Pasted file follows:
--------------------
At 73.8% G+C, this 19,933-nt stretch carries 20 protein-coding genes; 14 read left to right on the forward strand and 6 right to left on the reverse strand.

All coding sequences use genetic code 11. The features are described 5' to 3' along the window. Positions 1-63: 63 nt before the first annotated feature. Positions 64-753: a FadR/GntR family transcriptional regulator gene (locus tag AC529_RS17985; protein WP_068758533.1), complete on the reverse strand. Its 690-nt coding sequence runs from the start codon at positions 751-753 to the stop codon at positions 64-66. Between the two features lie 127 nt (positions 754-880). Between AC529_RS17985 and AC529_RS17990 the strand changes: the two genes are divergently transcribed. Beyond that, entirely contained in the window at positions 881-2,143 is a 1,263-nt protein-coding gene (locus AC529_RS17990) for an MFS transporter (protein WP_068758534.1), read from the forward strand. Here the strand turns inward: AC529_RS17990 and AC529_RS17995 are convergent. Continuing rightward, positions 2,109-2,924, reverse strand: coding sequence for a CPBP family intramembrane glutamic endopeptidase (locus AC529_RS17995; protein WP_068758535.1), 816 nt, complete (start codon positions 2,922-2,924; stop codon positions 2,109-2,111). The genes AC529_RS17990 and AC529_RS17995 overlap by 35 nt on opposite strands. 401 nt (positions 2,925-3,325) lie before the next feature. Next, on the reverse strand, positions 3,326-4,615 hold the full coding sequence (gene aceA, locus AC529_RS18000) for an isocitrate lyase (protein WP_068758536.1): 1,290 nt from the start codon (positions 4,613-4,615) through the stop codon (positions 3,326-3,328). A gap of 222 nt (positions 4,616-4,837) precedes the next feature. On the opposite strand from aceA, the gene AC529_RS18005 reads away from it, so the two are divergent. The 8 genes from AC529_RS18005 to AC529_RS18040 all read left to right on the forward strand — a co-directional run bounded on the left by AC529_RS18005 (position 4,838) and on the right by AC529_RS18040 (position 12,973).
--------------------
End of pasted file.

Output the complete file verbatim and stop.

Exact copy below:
At 73.8% G+C, this 19,933-nt stretch carries 20 protein-coding genes; 14 read left to right on the forward strand and 6 right to left on the reverse strand.

All coding sequences use genetic code 11. The features are described 5' to 3' along the window. Positions 1-63: 63 nt before the first annotated feature. Positions 64-753: a FadR/GntR family transcriptional regulator gene (locus tag AC529_RS17985; protein WP_068758533.1), complete on the reverse strand. Its 690-nt coding sequence runs from the start codon at positions 751-753 to the stop codon at positions 64-66. Between the two features lie 127 nt (positions 754-880). Between AC529_RS17985 and AC529_RS17990 the strand changes: the two genes are divergently transcribed. Beyond that, entirely contained in the window at positions 881-2,143 is a 1,263-nt protein-coding gene (locus AC529_RS17990) for an MFS transporter (protein WP_068758534.1), read from the forward strand. Here the strand turns inward: AC529_RS17990 and AC529_RS17995 are convergent. Continuing rightward, positions 2,109-2,924, reverse strand: coding sequence for a CPBP family intramembrane glutamic endopeptidase (locus AC529_RS17995; protein WP_068758535.1), 816 nt, complete (start codon positions 2,922-2,924; stop codon positions 2,109-2,111). The genes AC529_RS17990 and AC529_RS17995 overlap by 35 nt on opposite strands. 401 nt (positions 2,925-3,325) lie before the next feature. Next, on the reverse strand, positions 3,326-4,615 hold the full coding sequence (gene aceA, locus AC529_RS18000) for an isocitrate lyase (protein WP_068758536.1): 1,290 nt from the start codon (positions 4,613-4,615) through the stop codon (positions 3,326-3,328). A gap of 222 nt (positions 4,616-4,837) precedes the next feature. On the opposite strand from aceA, the gene AC529_RS18005 reads away from it, so the two are divergent. The 8 genes from AC529_RS18005 to AC529_RS18040 all read left to right on the forward strand — a co-directional run bounded on the left by AC529_RS18005 (position 4,838) and on the right by AC529_RS18040 (position 12,973).